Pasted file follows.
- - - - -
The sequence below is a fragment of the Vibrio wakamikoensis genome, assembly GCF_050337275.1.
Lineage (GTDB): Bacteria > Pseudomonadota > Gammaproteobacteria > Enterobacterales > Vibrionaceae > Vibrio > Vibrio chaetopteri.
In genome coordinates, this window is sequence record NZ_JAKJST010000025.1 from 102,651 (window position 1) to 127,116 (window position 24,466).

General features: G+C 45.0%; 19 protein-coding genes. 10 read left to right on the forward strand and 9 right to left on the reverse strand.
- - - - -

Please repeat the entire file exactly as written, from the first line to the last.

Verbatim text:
The sequence below is a fragment of the Vibrio wakamikoensis genome, assembly GCF_050337275.1.
Lineage (GTDB): Bacteria > Pseudomonadota > Gammaproteobacteria > Enterobacterales > Vibrionaceae > Vibrio > Vibrio chaetopteri.
In genome coordinates, this window is sequence record NZ_JAKJST010000025.1 from 102,651 (window position 1) to 127,116 (window position 24,466).

General features: G+C 45.0%; 19 protein-coding genes. 10 read left to right on the forward strand and 9 right to left on the reverse strand.